Originally published 5 Sep 2022 | Updated 25 Sep 2023
“The true value of extending someone’s life is much greater than the dollar figures that are currently used to assess cancer treatments and medicines.”
Our CEO Peter Orchard is joining Rare Cancers Australia to launch an update of the ‘Counting the cost’ report and discuss why and how social return on investment needs to be considered when we decide which cancer treatments and medicines to fund. If you’re interested in healthcare decision making, this event is for you.
New report finds massive social and economic return on investing in non-curative cancers as the Australian Government reviews outdated economic equation driving the PBS
Canteen and Rare Cancers Australia have today announced the findings of a jointly commissioned report to investigate the value of improving survival time and quality of life for people living with non-curative cancers.
The report coincides with the Australian Government’s review into the system we use for assessing new medicines, including for people with cancer. This assessment affects whether every Australian diagnosed with cancer has timely and affordable access to the medicines they need.
Right now, the decision to invest in a cancer treatment is assessed using an economic equation that includes ‘what a year of life is worth’. However, patient organisations such as Canteen and Rare Cancers Australia believe the value of a life goes far beyond simplistic number crunching.
The report ‘Counting the Cost: the true value of investing in cancer treatment’ found that every $1 invested in non-curative cancer treatments returns $3.06 worth of economic and social value.
The report also found that investments in new technologies, therapies and services to extend the prognosis and quality of life of people with non-curative cancers can return $3.17 billion of social value alone (over five years).
Peter Orchard, CEO of Canteen Australia, is regularly confronted with stories of young people who have lost a parent to cancer. The trauma can be very severe and the effects long lasting.
“Extending a young person’s or a parent’s life brings so many benefits to their family and society in general. We need to value the benefits of extending a parent’s life in a measurable and meaningful way because it goes far beyond simple economics,” Peter said.
“It is heartbreaking to watch people confront end of life decisions in the knowledge that suitable treatments already exist, but our “out-of-date" health system simply has too many barriers for people to access them. Our inaction on life-extending or lifesaving treatments has consequences on so many levels.”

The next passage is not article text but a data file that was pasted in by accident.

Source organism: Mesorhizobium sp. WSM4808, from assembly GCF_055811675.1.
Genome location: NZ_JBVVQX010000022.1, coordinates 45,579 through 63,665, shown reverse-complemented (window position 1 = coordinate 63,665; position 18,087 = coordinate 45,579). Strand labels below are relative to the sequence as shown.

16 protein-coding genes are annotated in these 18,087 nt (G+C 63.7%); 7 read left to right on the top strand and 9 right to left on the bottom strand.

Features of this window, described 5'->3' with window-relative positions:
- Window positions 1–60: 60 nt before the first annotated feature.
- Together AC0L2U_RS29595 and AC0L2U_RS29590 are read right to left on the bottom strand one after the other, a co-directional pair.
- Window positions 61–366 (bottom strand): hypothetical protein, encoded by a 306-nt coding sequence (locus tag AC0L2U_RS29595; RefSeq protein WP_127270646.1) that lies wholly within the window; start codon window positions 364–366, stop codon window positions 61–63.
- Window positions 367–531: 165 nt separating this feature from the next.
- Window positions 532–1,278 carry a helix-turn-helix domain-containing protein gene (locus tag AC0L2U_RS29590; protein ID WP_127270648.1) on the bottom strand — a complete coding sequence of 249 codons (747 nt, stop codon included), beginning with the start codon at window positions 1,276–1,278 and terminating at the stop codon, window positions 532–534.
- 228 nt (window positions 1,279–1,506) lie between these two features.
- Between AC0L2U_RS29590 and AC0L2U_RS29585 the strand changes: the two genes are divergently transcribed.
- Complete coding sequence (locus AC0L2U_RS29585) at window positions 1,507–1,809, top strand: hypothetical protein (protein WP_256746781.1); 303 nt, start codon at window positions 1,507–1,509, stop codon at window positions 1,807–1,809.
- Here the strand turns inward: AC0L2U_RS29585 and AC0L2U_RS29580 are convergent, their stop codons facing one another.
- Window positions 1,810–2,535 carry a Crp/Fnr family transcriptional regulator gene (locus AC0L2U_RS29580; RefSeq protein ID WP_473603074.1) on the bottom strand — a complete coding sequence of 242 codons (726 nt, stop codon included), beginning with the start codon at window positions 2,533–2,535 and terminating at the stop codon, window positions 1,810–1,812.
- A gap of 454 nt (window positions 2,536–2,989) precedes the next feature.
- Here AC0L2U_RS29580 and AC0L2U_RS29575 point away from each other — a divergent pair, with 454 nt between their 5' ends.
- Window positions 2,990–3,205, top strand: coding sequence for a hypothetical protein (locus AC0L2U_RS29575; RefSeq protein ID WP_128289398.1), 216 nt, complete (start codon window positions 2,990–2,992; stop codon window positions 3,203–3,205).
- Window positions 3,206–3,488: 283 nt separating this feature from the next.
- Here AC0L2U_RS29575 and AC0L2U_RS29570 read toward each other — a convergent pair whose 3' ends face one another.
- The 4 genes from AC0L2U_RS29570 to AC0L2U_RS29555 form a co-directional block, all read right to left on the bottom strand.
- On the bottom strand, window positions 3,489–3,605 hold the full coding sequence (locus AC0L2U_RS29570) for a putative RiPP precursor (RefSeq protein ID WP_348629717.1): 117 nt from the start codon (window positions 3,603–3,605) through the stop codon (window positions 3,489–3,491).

Richard Vines, CEO of Rare Cancers Australia, said the organisation has supported thousands of families impacted by rare and less common cancers for over 10 years. They have witnessed first-hand the many effects cancer has on the entire family unit, including the financial implications.
“We hear too many stories of people living with cancer who have exhausted the Pharmaceutical Benefits Scheme funded standard of care and are faced with trying to find and fund other ways to survive,” Richard said.
“For some it’s accessing clinical trials, but the selection criteria is heartbreakingly tight. For others, it’s begging pharmaceutical companies for compassionate access. And for many, it’s dipping into superannuation and other assets, or crowdfunding, to pay $10,000 or more a month to potentially extend their lives.”
When a person’s quality of life can be improved and prolonged, there are enormous physical, psychological, social and economic benefits for the person with cancer, as well as their partner, children, close friends and family, employer and society. ‘Counting the Cost’ has identified the undeniable need to change how we assess the cost of medicines and the value of a life.
‘Counting the Cost – the true value of investing in cancer treatment’ will be launched at CanForum at Parliament House, Canberra on Tuesday 6 September.
For more information download the report here.